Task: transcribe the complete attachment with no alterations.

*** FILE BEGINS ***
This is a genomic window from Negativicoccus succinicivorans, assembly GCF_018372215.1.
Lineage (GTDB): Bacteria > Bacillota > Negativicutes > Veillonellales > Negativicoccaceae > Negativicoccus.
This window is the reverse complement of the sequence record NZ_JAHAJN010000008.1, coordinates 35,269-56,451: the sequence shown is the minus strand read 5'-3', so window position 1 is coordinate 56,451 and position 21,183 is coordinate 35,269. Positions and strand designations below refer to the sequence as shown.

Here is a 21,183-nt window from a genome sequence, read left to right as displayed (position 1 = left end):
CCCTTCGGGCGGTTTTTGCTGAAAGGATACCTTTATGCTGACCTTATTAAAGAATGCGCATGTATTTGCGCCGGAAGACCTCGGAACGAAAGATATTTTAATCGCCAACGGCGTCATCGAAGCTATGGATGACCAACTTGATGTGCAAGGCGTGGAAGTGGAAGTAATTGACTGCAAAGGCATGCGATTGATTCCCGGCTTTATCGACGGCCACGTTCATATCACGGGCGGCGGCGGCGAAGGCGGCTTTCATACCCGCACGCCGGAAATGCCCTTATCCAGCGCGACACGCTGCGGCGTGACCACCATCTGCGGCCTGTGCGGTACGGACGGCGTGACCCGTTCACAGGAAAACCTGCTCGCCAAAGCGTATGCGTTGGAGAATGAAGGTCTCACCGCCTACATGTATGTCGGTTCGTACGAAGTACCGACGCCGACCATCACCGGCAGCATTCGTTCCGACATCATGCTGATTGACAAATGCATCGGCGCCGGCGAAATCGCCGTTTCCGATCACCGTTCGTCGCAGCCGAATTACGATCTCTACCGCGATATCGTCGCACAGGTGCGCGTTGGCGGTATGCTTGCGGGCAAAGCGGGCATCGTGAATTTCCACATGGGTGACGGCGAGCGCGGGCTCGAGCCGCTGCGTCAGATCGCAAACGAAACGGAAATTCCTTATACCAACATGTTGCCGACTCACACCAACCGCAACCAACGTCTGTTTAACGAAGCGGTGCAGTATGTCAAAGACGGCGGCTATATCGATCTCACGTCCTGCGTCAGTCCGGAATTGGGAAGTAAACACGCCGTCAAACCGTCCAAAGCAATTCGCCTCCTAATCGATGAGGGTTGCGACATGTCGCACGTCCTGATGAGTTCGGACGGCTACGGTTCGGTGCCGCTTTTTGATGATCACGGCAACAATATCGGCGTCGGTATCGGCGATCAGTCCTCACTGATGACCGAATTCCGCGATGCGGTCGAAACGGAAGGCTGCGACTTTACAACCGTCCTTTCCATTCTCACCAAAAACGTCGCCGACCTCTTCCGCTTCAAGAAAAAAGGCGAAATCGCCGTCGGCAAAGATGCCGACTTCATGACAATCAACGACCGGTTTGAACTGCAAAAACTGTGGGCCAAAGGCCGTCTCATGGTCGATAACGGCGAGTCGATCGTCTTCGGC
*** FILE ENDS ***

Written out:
This is a genomic window from Negativicoccus succinicivorans, assembly GCF_018372215.1.
Lineage (GTDB): Bacteria > Bacillota > Negativicutes > Veillonellales > Negativicoccaceae > Negativicoccus.
This window is the reverse complement of the sequence record NZ_JAHAJN010000008.1, coordinates 35,269-56,451: the sequence shown is the minus strand read 5'-3', so window position 1 is coordinate 56,451 and position 21,183 is coordinate 35,269. Positions and strand designations below refer to the sequence as shown.

Here is a 21,183-nt window from a genome sequence, read left to right as displayed (position 1 = left end):
CCCTTCGGGCGGTTTTTGCTGAAAGGATACCTTTATGCTGACCTTATTAAAGAATGCGCATGTATTTGCGCCGGAAGACCTCGGAACGAAAGATATTTTAATCGCCAACGGCGTCATCGAAGCTATGGATGACCAACTTGATGTGCAAGGCGTGGAAGTGGAAGTAATTGACTGCAAAGGCATGCGATTGATTCCCGGCTTTATCGACGGCCACGTTCATATCACGGGCGGCGGCGGCGAAGGCGGCTTTCATACCCGCACGCCGGAAATGCCCTTATCCAGCGCGACACGCTGCGGCGTGACCACCATCTGCGGCCTGTGCGGTACGGACGGCGTGACCCGTTCACAGGAAAACCTGCTCGCCAAAGCGTATGCGTTGGAGAATGAAGGTCTCACCGCCTACATGTATGTCGGTTCGTACGAAGTACCGACGCCGACCATCACCGGCAGCATTCGTTCCGACATCATGCTGATTGACAAATGCATCGGCGCCGGCGAAATCGCCGTTTCCGATCACCGTTCGTCGCAGCCGAATTACGATCTCTACCGCGATATCGTCGCACAGGTGCGCGTTGGCGGTATGCTTGCGGGCAAAGCGGGCATCGTGAATTTCCACATGGGTGACGGCGAGCGCGGGCTCGAGCCGCTGCGTCAGATCGCAAACGAAACGGAAATTCCTTATACCAACATGTTGCCGACTCACACCAACCGCAACCAACGTCTGTTTAACGAAGCGGTGCAGTATGTCAAAGACGGCGGCTATATCGATCTCACGTCCTGCGTCAGTCCGGAATTGGGAAGTAAACACGCCGTCAAACCGTCCAAAGCAATTCGCCTCCTAATCGATGAGGGTTGCGACATGTCGCACGTCCTGATGAGTTCGGACGGCTACGGTTCGGTGCCGCTTTTTGATGATCACGGCAACAATATCGGCGTCGGTATCGGCGATCAGTCCTCACTGATGACCGAATTCCGCGATGCGGTCGAAACGGAAGGCTGCGACTTTACAACCGTCCTTTCCATTCTCACCAAAAACGTCGCCGACCTCTTCCGCTTCAAGAAAAAAGGCGAAATCGCCGTCGGCAAAGATGCCGACTTCATGACAATCAACGACCGGTTTGAACTGCAAAAACTGTGGGCCAAAGGCCGTCTCATGGTCGATAACGGCGAGTCGATCGTCTTCGGC